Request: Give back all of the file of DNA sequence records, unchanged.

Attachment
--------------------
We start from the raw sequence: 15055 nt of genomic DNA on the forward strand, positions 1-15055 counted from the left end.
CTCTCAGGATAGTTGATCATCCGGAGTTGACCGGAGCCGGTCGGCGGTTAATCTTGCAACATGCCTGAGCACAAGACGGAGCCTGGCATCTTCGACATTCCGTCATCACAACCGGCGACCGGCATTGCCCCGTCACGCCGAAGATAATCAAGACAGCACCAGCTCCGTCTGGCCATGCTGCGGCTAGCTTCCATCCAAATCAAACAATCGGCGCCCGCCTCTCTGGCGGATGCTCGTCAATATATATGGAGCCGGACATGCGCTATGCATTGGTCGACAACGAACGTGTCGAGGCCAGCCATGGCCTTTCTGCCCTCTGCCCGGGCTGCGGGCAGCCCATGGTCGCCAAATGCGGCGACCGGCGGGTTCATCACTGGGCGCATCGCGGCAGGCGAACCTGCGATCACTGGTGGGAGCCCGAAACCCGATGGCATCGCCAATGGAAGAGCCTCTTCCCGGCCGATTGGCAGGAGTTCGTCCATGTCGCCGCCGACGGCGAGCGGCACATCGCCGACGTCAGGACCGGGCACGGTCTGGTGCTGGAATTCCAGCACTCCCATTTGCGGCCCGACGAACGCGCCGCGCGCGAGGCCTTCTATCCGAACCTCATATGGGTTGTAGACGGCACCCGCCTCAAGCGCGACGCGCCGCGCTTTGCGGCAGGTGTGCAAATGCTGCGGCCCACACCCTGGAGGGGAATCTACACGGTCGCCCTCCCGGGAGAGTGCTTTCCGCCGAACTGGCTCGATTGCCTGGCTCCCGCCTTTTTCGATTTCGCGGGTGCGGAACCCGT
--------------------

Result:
We start from the raw sequence: 15055 nt of genomic DNA on the forward strand, positions 1-15055 counted from the left end.
CTCTCAGGATAGTTGATCATCCGGAGTTGACCGGAGCCGGTCGGCGGTTAATCTTGCAACATGCCTGAGCACAAGACGGAGCCTGGCATCTTCGACATTCCGTCATCACAACCGGCGACCGGCATTGCCCCGTCACGCCGAAGATAATCAAGACAGCACCAGCTCCGTCTGGCCATGCTGCGGCTAGCTTCCATCCAAATCAAACAATCGGCGCCCGCCTCTCTGGCGGATGCTCGTCAATATATATGGAGCCGGACATGCGCTATGCATTGGTCGACAACGAACGTGTCGAGGCCAGCCATGGCCTTTCTGCCCTCTGCCCGGGCTGCGGGCAGCCCATGGTCGCCAAATGCGGCGACCGGCGGGTTCATCACTGGGCGCATCGCGGCAGGCGAACCTGCGATCACTGGTGGGAGCCCGAAACCCGATGGCATCGCCAATGGAAGAGCCTCTTCCCGGCCGATTGGCAGGAGTTCGTCCATGTCGCCGCCGACGGCGAGCGGCACATCGCCGACGTCAGGACCGGGCACGGTCTGGTGCTGGAATTCCAGCACTCCCATTTGCGGCCCGACGAACGCGCCGCGCGCGAGGCCTTCTATCCGAACCTCATATGGGTTGTAGACGGCACCCGCCTCAAGCGCGACGCGCCGCGCTTTGCGGCAGGTGTGCAAATGCTGCGGCCCACACCCTGGAGGGGAATCTACACGGTCGCCCTCCCGGGAGAGTGCTTTCCGCCGAACTGGCTCGATTGCCTGGCTCCCGCCTTTTTCGATTTCGCGGGTGCGGAACCCGT